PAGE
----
Tony Pratt, program administrator of the Shoreline and Waterway Management Section of the Delaware Department of Natural Resources and Environmental Control (DNREC), told the Coastal Point on March 8 that he was anticipating word this week on the final elements needed for the long-anticipated Bethany Beach-South Bethany beach reconstruction project to finally begin.
Pratt said he expected to get word by the end of the day on March 15, at which point disputes between the apparent intent of legislators and the federal Office of Management and Budget (OMB) over the U.S. Army Corps of Engineers’ 2007-fiscal-year funding were due to be ironed out.
Local officials have been waiting for that word for weeks, as the U.S. Congress passed a continuing resolution that set funding levels for federal agencies at roughly the same levels as the 2006 fiscal year, in absence of a final series of appropriations acts that might have provided direct funding to the local replenishment projects.
Instead, the decision on how to distribute its annual funding allotment was ostensibly handed off to the powers-that-be at the Corps, with “work plans” from individual Corps districts — such as the Philadelphia district that oversees the Delaware shore — being evaluated by top brass as to how much each office would receive for civil projects and whether any prohibitions on funding would be given.
That has left local officials and citizens doubly eager to hear that final word, as it essentially cleared the way for the Corps’ Philadelphia office to provide the entire remaining portion of federal funding needed to start and complete the project, should they so wish, after years of minimal federal funding that has been banked for the project to start once the final needed amount was in and therefore delayed the project over what was originally hoped.
But a meeting between Pratt, beach lobbyist Paul Ordal of Marlowe & Co., Bethany Beach Mayor Carol Olmstead, South Bethany Mayor Gary Jayne and Corps officials in Philadelphia, originally scheduled for the third week of February, has been postponed twice and then canceled, as the Corps has endeavored to work out the issues with the OMB.
“I know what’s happening,” Pratt said March 8, explaining that, with the Corps having control over its funding total for the year, the OMB had asserted its control over the Corps as part of the government’s executive branch, in an effort to prevent any of the Corps’ 2007 funding from going to beach renourishment or to planning work on future reconstruction projects.
There, Pratt drew a precise line, emphasizing that “renourishment” refers to the periodic renourishment of beaches that have already been reconstructed or have yet to make it to the construction phase of beach reconstruction.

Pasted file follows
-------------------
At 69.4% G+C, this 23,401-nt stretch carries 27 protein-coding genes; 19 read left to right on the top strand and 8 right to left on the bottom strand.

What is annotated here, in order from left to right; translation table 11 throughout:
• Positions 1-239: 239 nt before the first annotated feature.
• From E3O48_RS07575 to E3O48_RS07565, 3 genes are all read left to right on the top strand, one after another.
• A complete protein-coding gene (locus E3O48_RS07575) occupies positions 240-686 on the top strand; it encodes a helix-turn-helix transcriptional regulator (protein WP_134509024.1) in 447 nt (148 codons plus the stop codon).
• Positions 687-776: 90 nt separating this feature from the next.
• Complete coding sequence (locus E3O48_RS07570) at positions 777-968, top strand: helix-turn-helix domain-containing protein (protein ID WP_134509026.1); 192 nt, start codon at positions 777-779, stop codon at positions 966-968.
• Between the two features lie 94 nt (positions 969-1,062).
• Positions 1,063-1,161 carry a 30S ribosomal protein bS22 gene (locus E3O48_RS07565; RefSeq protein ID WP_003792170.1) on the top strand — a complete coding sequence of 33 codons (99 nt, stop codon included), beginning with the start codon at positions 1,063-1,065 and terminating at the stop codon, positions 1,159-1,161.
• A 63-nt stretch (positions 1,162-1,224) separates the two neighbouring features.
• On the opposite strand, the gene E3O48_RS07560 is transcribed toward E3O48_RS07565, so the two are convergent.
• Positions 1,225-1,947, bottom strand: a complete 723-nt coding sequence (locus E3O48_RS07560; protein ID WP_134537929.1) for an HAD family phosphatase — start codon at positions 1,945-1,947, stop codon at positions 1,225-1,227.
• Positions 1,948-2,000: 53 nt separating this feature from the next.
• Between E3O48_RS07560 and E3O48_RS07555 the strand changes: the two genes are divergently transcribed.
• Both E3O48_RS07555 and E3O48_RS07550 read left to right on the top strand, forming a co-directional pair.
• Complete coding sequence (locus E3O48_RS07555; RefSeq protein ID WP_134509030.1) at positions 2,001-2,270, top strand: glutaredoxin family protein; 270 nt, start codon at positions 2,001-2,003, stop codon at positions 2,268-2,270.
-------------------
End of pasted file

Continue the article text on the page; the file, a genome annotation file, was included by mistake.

That would not include the Bethany-South Bethany project, which is at the beginning of the construction phase of a full beach reconstruction. It would, however, include the planned periodic renourishment of the beaches in Rehoboth Beach, Dewey Beach and Lewes, which were ready to pursue funding for the anticipated maintenance work expected to be needed every three to four years to keep up the newly reconstructed beaches.
OMB opposition holds, delays announcement
While such renourishment may or may not be included in funding under the 2008-fiscal-year federal budget, Pratt said the OMB was adamant that no such projects be funded under the 2007 lump-sum funding from the continuing resolution. That, he said, was in contrast to some of those on Capital Hill, who had believed some specific project areas would be granted funding for the smaller periodic replenishment under the 2007 resolution.
“Congress expected that some renourishment projects would be included in the ’07 funding,” he noted.
Pratt said the resulting tussle between the OMB and Corps has been playing out in recent weeks, delaying what might be a final determination of complete funding for the Bethany-South Bethany beach reconstruction. He said the OMB had basically mandated that the Corps make a decision that would eliminate those types of projects from funding from the 2007 amount, saying essentially that if the Corps didn’t do so, the OMB would make the decision for them.
The Bethany-South Bethany project, while not directly affected by the dispute, has been caught up in the proverbial crossfire, delaying the word on funding, as well as the work that will begin to prepare for actual construction when — and if — full funding is granted.
Pratt has repeatedly said that the project is at the top of the Philadelphia Corp’s list of civil projects for the fiscal year, raising expectations that dredges will be brought into the area in late August or early September. But local officials and citizens have continued to hold their breath on the subject, as a result of the OMB’s continued opposition to federal funding of renourishment.
That waiting was expected to come to an end by this Thursday, after Coastal Point press time, when officials and beachgoers alike could finally get the word of an improved beach and better protection for the towns from storms like the one that destroyed property, changed the shape of the coastline and took seven lives in 1962.